Looking for a new show to binge? Lucky for you, we've curated a list of the best shows on Netflix, whether you're a fan of outlandish anime, dramatic period pieces, or shows that leave you questioning what lies beyond.
Computing

Here's how to download Wikipedia. Seriously. The whole thing

Frequent Wikipedia user? You can actually download the entire Wikipedia library to your home computer thanks to its open-source nature and a several free applications that do almost all the heavy lifting for you. Here's how to do it.
Computing

How to easily record your laptop screen with apps you already have

Learning how to record your computer screen shouldn't be a challenge. Lucky for you, our comprehensive guide lays out how to do so using a host of methods, including both free and premium utilities, in both MacOS and Windows 10.
Mobile

Apple Maps boosts Flyover locations, indoor mall maps, and more

In a boost for Apple Maps, the tech company has recently added more than 50 new locations for Flyover, the feature that offers spectacular 3D photo views of particular cities and famous landmarks around the world.
Computing

Tired of paying? Here are 4 ways to use Microsoft Office for free

Many of us need to use Office apps from time to time -- but we may not want or need to pay for a constant subscription. Fortunately, there are ways to get those services without paying. Here's how to get Microsoft Office for free.
Computing

Will Chrome remain our favorite web browser with the arrival of newest version?

Choosing a web browser for surfing the web can be tough with all the great options available. Here we pit the latest versions of Chrome, Opera, Firefox, Edge, and Vivaldi against one another to find the best browsers for most users.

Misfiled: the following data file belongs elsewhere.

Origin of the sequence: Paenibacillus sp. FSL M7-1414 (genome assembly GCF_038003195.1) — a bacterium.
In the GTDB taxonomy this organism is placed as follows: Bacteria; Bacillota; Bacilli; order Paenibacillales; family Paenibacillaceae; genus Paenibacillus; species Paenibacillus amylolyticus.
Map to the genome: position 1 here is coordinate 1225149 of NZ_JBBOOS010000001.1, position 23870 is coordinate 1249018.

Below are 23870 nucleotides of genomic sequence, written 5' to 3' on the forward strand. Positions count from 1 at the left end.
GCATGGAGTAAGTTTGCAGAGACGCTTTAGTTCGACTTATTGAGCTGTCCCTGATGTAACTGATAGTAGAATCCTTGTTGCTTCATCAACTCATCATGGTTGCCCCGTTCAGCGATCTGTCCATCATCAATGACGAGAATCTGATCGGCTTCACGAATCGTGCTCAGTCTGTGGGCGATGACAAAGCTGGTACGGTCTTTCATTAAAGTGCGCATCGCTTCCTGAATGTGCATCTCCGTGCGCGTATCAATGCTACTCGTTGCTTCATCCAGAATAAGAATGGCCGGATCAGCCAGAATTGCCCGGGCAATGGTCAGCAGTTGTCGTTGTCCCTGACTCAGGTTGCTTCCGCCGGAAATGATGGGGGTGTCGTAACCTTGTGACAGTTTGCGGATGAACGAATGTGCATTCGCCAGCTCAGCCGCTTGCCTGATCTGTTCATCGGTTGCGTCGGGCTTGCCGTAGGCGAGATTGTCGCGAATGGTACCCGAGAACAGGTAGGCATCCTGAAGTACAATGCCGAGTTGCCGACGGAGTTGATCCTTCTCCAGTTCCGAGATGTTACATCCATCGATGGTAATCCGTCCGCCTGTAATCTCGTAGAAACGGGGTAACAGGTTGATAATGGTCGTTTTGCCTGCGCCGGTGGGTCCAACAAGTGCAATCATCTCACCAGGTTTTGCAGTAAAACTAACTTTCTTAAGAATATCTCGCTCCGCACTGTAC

Computing

Miss AIM? These are the best desktop chat clients to use today

Desktop chat clients are far from dead. In fact, they're currently enjoying something of a renaissance. So, which one should you be using? We take a peek at the best chat clients for teams, gamers and mainstream web surfers.
Computing

Make a GIF of your favorite YouTube video with these great tools

Making a GIF from a YouTube video is easier today than ever, but choosing the right tool for the job isn't always so simple. In this guide, we'll teach you how to make a GIF from a YouTube video with our two favorite online tools.
Mobile

Google has found a clever way to make your search history more useful

Google has found a clever way to make more use of your search history by showing links to pages you've visited before. Ideal for repeat searches for the same page, the links show up on cards at the top of mobile search results.
Smart Home

Booth babes, banned sex toys, and other mishaps at CES 2019

From female sex toys bans, to fake Tesla/robot collision stories, there was some weird stuff going on at CES 2019 this year. Here are some of the biggest mishaps and flubs at the world's biggest tech show.
Web

Shutdown makes dozens of .gov websites insecure due to expired TLS certificates

The US government shutdown is causing trouble in internet security. As the shutdown enters day 22, dozens of government websites have been rendered insecure or inaccessible due to expired transport layer security (TLS) certificates.